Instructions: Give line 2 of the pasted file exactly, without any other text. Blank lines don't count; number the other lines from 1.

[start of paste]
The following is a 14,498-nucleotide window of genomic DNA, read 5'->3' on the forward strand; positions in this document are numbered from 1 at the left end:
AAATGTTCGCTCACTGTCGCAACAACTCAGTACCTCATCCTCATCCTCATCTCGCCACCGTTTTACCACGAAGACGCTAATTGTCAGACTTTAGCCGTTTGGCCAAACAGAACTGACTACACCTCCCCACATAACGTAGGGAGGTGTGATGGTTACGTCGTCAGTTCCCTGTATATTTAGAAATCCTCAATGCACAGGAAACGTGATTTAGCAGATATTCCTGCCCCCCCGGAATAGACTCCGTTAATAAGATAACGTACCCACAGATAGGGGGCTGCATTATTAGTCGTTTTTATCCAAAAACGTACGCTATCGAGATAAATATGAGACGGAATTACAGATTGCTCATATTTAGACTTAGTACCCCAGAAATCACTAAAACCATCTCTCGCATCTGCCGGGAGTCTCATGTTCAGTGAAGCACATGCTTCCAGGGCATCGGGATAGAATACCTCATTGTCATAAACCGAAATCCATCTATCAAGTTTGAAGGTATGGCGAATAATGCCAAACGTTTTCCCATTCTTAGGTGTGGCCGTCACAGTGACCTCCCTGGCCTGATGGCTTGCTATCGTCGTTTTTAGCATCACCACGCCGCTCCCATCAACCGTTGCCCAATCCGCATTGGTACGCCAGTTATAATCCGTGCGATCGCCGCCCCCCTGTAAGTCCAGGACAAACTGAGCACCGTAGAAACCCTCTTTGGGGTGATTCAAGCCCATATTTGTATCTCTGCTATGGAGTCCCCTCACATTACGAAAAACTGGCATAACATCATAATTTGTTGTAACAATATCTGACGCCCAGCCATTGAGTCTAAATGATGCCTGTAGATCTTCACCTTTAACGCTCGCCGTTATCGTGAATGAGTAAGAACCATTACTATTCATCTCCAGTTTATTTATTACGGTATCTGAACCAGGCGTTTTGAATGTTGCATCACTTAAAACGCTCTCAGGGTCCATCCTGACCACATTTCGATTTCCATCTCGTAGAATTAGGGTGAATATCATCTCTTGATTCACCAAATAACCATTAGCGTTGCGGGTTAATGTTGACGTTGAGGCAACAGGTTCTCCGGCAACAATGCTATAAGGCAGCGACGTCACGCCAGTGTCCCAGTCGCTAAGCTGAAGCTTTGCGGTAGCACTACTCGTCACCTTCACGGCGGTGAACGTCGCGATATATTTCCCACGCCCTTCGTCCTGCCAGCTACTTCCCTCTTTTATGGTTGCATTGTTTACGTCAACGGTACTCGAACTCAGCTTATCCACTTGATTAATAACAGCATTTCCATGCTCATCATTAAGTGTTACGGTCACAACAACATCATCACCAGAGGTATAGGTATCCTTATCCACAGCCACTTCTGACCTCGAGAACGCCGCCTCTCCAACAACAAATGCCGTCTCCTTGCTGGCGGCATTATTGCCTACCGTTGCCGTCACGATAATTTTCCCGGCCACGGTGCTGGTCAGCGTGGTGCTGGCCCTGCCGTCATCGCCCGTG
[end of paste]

AAATGTTCGCTCACTGTCGCAACAACTCAGTACCTCATCCTCATCCTCATCTCGCCACCGTTTTACCACGAAGACGCTAATTGTCAGACTTTAGCCGTTTGGCCAAACAGAACTGACTACACCTCCCCACATAACGTAGGGAGGTGTGATGGTTACGTCGTCAGTTCCCTGTATATTTAGAAATCCTCAATGCACAGGAAACGTGATTTAGCAGATATTCCTGCCCCCCCGGAATAGACTCCGTTAATAAGATAACGTACCCACAGATAGGGGGCTGCATTATTAGTCGTTTTTATCCAAAAACGTACGCTATCGAGATAAATATGAGACGGAATTACAGATTGCTCATATTTAGACTTAGTACCCCAGAAATCACTAAAACCATCTCTCGCATCTGCCGGGAGTCTCATGTTCAGTGAAGCACATGCTTCCAGGGCATCGGGATAGAATACCTCATTGTCATAAACCGAAATCCATCTATCAAGTTTGAAGGTATGGCGAATAATGCCAAACGTTTTCCCATTCTTAGGTGTGGCCGTCACAGTGACCTCCCTGGCCTGATGGCTTGCTATCGTCGTTTTTAGCATCACCACGCCGCTCCCATCAACCGTTGCCCAATCCGCATTGGTACGCCAGTTATAATCCGTGCGATCGCCGCCCCCCTGTAAGTCCAGGACAAACTGAGCACCGTAGAAACCCTCTTTGGGGTGATTCAAGCCCATATTTGTATCTCTGCTATGGAGTCCCCTCACATTACGAAAAACTGGCATAACATCATAATTTGTTGTAACAATATCTGACGCCCAGCCATTGAGTCTAAATGATGCCTGTAGATCTTCACCTTTAACGCTCGCCGTTATCGTGAATGAGTAAGAACCATTACTATTCATCTCCAGTTTATTTATTACGGTATCTGAACCAGGCGTTTTGAATGTTGCATCACTTAAAACGCTCTCAGGGTCCATCCTGACCACATTTCGATTTCCATCTCGTAGAATTAGGGTGAATATCATCTCTTGATTCACCAAATAACCATTAGCGTTGCGGGTTAATGTTGACGTTGAGGCAACAGGTTCTCCGGCAACAATGCTATAAGGCAGCGACGTCACGCCAGTGTCCCAGTCGCTAAGCTGAAGCTTTGCGGTAGCACTACTCGTCACCTTCACGGCGGTGAACGTCGCGATATATTTCCCACGCCCTTCGTCCTGCCAGCTACTTCCCTCTTTTATGGTTGCATTGTTTACGTCAACGGTACTCGAACTCAGCTTATCCACTTGATTAATAACAGCATTTCCATGCTCATCATTAAGTGTTACGGTCACAACAACATCATCACCAGAGGTATAGGTATCCTTATCCACAGCCACTTCTGACCTCGAGAACGCCGCCTCTCCAACAACAAATGCCGTCTCCTTGCTGGCGGCATTATTGCCTACCGTTGCCGTCACGATAATTTTCCCGGCCACGGTGCTGGTCAGCGTGGTGCTGGCCCTGCCGTCATCGCCCGTG